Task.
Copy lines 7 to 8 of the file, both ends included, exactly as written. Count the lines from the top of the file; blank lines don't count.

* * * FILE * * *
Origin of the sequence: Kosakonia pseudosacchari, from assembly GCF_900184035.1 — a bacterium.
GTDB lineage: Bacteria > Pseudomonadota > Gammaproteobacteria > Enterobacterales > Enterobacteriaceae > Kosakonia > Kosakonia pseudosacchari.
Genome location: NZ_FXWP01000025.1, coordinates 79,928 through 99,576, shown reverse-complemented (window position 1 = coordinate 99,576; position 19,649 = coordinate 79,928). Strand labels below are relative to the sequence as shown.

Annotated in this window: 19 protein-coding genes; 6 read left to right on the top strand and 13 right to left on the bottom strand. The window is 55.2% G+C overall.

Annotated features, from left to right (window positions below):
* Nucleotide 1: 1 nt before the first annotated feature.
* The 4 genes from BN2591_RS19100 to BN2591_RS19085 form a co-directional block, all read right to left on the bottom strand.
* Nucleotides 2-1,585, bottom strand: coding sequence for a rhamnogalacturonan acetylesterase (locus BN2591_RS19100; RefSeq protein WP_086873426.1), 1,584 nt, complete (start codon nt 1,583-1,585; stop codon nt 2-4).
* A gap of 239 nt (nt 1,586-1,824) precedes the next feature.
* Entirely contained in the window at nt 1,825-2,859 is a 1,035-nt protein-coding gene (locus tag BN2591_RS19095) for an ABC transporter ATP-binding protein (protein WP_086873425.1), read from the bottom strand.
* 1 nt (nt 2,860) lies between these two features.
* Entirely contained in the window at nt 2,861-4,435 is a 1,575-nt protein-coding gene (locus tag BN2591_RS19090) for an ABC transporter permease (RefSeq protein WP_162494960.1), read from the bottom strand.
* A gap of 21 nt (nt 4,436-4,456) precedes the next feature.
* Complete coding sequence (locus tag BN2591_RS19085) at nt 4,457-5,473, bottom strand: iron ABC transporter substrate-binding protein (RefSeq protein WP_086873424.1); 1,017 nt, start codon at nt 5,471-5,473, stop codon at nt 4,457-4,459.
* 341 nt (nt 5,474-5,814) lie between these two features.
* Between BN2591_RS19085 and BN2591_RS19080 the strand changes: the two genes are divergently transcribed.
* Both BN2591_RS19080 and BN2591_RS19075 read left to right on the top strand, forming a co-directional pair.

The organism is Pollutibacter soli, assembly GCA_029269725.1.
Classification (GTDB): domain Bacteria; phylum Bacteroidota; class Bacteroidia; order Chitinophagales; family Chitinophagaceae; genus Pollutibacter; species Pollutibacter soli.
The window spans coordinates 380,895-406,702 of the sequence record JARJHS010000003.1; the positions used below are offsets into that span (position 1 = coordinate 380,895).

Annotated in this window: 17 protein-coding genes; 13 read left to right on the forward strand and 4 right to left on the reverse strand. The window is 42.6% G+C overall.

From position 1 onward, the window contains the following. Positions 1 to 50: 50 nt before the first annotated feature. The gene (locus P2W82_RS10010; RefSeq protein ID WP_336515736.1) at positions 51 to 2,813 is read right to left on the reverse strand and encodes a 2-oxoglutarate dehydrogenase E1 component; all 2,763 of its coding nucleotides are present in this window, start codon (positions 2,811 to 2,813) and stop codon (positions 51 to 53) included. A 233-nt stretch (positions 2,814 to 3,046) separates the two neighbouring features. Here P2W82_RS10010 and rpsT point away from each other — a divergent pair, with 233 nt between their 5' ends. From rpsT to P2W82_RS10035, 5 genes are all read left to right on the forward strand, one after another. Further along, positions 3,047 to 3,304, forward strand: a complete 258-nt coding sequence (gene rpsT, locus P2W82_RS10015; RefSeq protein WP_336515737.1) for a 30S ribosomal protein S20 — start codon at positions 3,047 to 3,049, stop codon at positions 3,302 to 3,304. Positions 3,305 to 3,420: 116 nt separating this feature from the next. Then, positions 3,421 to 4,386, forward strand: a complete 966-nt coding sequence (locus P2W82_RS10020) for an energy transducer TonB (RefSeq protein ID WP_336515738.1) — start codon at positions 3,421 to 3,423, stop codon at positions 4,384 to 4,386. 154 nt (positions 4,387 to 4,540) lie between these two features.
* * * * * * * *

* The 4 genes from BN2591_RS19100 to BN2591_RS19085 form a co-directional block, all read right to left on the bottom strand.
* Nucleotides 2-1,585, bottom strand: coding sequence for a rhamnogalacturonan acetylesterase (locus BN2591_RS19100; RefSeq protein WP_086873426.1), 1,584 nt, complete (start codon nt 1,583-1,585; stop codon nt 2-4).